• The author of the Lunar: Silver Star Story Complete and Lunar 2: Eternal Blue Complete guides knew how important it was for a walkthrough to be littered with dirty jokes and all the pictures to have funny captions under them. But most importantly the guides had all the bromides found in the game in the back in convenient sticker form. The second guide even came in hardcover and had little comics in the back.
    • The strategy guides for the original Sega CD releases (and probably the modern versions too) were co-written by Zach Meston, head writer of the games.
  • The strategy guide for Riven: The Sequel to Myst contains multiple formats for their hint delivery, the most subtle just outlining what a puzzle appears to involve visually, the most dramatic being a fully-fledged narrative of a person stuck on the five islands and solving the puzzles to get the Good End.
  • World of Warcraft provides particularly pointless ones, as each new patch makes the guide increasingly inaccurate or incomplete. Also, because there is no circumstance where you would be able to play the game where you wouldn't also have access to free, more accurate, and probably more in-depth online guides.
  • The first edition of the Prima guide for The Elder Scrolls IV: Oblivion states that there are 10 Ayleid Statues for the Collector quest, then immediately lists 11 locations.
  • Fangamer's Mother 3 handbook is truly an awesome sight to behold.
  • The Prima Official guide for Tales of Vesperia is known for lacking fairly helpful information and listing non-existent Titles for characters.
  • The strategy guide for Sid Meier's Alpha Centauri is notable for including an index not just for itself but for the original rule book that came with the game.
  • The official Players' Guide for Star Fox 64 is chock full of precious information, including posters depicting blueprints of the vehicles used. Several elements used in later games (Beltino Toad for example) are first mentioned in this guidebook.
  • A particularly good strategy guide for The Legend of Zelda: Ocarina of Time described the proper actions as if you were reading a story about Link's exploits.
    • The guide for The Legend of Zelda: A Link to the Past was written similarly, and was also interspersed with various factoids about the locations you could visit in-game and the people of Hyrule. (The guide for the GBA version was much more generic in comparison.)
    • There was also a similar guide for Pokémon Red and Bluenote  written by the same author from the Ocarina of Time one.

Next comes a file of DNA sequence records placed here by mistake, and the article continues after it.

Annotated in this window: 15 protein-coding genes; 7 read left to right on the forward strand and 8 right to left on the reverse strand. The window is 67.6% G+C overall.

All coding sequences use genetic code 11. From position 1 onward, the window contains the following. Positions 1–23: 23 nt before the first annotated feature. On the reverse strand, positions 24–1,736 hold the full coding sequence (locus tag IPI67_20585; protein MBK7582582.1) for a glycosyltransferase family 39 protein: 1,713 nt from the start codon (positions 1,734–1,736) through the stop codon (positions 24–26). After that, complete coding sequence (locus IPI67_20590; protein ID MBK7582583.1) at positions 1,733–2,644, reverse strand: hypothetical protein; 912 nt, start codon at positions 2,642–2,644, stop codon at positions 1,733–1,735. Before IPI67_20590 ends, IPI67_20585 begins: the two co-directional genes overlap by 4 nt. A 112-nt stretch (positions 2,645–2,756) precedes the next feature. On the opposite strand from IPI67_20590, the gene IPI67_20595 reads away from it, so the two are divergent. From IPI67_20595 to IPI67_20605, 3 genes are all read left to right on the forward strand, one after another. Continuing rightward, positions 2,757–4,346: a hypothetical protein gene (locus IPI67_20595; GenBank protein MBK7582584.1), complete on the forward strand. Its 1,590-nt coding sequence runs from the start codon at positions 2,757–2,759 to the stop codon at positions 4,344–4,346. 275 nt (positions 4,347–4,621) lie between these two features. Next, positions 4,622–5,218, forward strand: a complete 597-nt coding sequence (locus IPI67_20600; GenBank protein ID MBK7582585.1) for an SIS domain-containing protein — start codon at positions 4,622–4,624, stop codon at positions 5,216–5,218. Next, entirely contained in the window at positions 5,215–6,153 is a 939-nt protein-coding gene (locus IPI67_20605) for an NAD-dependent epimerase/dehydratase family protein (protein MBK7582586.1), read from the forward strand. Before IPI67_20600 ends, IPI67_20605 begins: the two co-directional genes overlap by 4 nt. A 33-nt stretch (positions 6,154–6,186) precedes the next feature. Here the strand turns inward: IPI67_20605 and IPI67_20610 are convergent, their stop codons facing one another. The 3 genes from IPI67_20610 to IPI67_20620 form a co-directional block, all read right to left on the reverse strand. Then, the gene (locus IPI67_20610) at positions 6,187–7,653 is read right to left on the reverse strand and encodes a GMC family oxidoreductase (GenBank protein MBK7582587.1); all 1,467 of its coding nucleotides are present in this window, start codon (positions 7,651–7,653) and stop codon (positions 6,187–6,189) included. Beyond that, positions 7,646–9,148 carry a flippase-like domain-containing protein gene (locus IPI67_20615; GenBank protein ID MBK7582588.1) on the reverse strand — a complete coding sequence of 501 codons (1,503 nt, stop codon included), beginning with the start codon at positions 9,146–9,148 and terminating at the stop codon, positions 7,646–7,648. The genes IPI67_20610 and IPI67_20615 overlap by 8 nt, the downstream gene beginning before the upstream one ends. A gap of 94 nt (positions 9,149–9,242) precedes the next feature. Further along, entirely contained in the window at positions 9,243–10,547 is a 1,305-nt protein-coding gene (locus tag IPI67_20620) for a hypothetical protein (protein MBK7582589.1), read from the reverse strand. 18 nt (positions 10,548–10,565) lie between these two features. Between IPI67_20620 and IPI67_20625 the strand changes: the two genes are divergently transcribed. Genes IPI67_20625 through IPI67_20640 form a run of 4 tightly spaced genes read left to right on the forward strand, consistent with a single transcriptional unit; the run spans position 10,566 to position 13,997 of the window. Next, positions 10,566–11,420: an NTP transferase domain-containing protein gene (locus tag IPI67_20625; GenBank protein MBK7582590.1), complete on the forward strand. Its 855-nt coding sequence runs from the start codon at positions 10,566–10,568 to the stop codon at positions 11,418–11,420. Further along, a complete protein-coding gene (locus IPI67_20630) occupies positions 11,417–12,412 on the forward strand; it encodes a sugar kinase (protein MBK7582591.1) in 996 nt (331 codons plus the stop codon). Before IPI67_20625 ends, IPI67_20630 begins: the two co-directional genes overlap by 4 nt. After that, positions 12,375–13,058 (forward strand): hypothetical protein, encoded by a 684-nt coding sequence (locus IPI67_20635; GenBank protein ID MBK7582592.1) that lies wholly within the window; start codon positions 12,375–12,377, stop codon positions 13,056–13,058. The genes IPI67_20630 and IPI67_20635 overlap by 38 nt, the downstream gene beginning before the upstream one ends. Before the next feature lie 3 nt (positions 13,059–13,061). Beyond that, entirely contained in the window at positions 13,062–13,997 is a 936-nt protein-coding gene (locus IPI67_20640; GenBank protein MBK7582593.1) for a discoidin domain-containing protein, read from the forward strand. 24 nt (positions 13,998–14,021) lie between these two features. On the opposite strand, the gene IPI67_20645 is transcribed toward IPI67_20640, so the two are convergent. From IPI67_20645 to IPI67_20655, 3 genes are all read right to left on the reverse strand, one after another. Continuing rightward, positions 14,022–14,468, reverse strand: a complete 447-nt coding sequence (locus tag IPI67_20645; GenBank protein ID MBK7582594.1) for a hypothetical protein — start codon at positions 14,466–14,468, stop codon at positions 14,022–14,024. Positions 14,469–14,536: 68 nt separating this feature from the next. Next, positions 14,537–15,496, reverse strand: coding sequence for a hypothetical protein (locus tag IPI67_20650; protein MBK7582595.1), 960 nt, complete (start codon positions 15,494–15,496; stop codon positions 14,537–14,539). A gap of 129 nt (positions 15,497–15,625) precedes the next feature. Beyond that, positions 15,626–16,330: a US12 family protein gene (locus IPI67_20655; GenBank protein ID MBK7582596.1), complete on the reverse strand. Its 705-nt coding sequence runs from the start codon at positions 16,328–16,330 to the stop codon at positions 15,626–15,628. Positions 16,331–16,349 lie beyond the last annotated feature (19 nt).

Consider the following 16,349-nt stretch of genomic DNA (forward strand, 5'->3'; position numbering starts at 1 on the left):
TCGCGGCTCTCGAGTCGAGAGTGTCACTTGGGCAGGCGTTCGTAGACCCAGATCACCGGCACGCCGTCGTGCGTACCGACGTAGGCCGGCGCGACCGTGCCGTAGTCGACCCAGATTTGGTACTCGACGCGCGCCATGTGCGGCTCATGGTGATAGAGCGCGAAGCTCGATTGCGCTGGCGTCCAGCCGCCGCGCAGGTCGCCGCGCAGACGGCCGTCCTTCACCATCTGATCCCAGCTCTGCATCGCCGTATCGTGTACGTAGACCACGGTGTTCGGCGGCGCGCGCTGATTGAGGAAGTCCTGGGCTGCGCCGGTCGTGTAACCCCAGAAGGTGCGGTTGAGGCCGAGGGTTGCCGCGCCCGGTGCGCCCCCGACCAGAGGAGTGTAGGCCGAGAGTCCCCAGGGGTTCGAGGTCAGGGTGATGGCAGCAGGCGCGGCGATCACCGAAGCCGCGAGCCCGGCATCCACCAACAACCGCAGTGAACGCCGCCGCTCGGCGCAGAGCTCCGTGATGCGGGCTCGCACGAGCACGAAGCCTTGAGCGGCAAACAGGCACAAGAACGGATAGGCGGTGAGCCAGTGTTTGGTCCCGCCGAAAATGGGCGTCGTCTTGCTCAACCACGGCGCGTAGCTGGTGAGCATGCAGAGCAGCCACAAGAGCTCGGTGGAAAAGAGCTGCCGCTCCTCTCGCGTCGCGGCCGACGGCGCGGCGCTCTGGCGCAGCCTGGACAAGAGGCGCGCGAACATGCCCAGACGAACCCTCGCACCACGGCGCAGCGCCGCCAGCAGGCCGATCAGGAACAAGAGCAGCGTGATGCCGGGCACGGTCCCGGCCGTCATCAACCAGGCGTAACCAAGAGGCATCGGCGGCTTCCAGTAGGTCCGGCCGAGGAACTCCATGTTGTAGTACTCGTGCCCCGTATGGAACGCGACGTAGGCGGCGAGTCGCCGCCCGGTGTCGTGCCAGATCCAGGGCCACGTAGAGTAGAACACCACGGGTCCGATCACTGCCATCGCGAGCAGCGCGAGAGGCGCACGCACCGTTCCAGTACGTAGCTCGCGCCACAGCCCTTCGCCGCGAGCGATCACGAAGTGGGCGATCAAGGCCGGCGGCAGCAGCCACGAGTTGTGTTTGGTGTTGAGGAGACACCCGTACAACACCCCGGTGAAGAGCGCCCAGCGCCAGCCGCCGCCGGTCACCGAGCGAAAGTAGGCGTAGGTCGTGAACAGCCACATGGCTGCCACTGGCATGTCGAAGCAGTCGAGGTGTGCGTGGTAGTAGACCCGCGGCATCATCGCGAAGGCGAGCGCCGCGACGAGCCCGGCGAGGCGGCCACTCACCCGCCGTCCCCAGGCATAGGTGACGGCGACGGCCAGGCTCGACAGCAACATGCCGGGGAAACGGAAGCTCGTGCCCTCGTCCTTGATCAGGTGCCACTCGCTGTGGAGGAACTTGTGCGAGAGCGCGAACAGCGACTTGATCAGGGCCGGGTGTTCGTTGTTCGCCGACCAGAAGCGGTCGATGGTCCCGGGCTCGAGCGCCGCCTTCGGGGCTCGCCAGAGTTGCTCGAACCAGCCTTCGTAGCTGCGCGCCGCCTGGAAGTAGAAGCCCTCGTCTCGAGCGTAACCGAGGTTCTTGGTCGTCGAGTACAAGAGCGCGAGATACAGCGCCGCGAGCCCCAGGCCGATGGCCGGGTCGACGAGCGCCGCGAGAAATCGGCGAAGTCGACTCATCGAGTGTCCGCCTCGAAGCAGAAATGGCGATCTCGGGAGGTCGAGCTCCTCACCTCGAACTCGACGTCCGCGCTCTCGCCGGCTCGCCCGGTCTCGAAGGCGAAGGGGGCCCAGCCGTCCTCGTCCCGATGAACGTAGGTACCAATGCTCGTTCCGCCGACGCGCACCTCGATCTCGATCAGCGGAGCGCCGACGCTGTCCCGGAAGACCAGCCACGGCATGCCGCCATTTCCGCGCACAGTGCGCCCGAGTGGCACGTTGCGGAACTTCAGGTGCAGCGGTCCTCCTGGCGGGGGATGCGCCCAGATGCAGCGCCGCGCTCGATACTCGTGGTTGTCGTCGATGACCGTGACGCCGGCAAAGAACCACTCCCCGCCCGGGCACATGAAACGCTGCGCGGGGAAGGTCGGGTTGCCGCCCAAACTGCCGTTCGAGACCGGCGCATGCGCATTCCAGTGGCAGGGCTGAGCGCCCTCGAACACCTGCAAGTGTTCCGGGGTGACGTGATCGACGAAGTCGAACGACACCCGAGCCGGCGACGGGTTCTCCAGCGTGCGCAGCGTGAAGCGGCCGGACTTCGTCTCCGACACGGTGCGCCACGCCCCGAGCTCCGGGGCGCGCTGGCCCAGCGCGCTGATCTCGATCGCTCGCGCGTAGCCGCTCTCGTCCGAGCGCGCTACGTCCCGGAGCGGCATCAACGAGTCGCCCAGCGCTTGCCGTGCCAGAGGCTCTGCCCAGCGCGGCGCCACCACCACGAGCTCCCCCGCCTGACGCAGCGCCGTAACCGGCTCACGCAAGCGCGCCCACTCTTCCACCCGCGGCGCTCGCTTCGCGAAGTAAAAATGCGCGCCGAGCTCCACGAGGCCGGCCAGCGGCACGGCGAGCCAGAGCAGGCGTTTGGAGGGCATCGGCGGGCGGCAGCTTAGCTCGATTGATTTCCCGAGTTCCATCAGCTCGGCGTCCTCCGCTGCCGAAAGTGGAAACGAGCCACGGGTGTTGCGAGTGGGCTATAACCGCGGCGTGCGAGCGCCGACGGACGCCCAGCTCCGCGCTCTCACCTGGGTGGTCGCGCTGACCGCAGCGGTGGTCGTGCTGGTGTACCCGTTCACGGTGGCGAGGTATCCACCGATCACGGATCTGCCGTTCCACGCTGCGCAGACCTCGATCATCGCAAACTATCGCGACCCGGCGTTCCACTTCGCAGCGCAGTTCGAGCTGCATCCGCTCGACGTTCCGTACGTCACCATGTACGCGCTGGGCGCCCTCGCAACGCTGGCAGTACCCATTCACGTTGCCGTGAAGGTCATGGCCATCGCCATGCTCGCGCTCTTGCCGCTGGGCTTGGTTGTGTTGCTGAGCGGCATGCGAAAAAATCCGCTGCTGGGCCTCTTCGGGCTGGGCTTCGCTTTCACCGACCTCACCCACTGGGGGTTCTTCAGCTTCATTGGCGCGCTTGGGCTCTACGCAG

• There's a strategy guide available for Awesome Gaiden, but even he can't help you.
  • While they've gotten slightly better about this, Prima guides tended to be full of errors, particularly their Animal Crossing (Nintendo GameCube) guide, which has tons of misplaced screenshots and incorrect dates and times. Their Star Fox Adventures and Kirby 64: The Crystal Shards guides aren't even finished, ending before they can tell you how to fight the final boss (and in the case of Crystal Shards, claiming that the Eldritch Abomination True Final Boss is a "friendly inhabitant of Shiver Star", among other bits of weirdness). Their guide to The Legend of Zelda: Ocarina of Time completely lacks a walkthrough for the Gerudo Training Grounds and only gives general hints for Ganon's Castle. The guide for Dragon Quest VIII doesn't even cover the full main quest, much less the side quests and Superbosses.
  • A particularly good strategy guide company was Versus Books. Their guides were basically totally complete walkthroughs. Admittedly, they left very little to the imagination and basically told you how to do everything, but they did it very effectively (and usually with a good sense of humor). They had a tendency to list everything you could get at parts of the game and tell you how to get them, like extra powerups and such. Their Metroid Prime guide was even completely streamlined, having you collect the Chozo Artifacts before you even needed to (or even scan their locations). They usually had a checklist in the back of the guide as well. Their Ocarina of Time guide even had custom illustrated maps. Sadly, they appear to have gone out of business.
    • Their guide for Pokémon Red and Blue had a glitch section, where they explained several of the game's infamous glitches, from harmless ones like fishing in statues to game breaking ones like Missing No. They also released a guide for Pokémon Gold and Silver, and both guides were notable for suggesting specific Pokemon and moves for various situations, such as beating Gym Leaders and the Elite Four. Compare them to more recent guides which usually just recommend types and don't go much deeper than that. Both guides also had brief summaries of every single Pokemon evolutionary line, usually highlighting their strengths and telling players whether they were worth using or not, all in good humor. The Pokedex section at the end of the guides also featured articles for what they felt were the best Pokemon of each type in the games.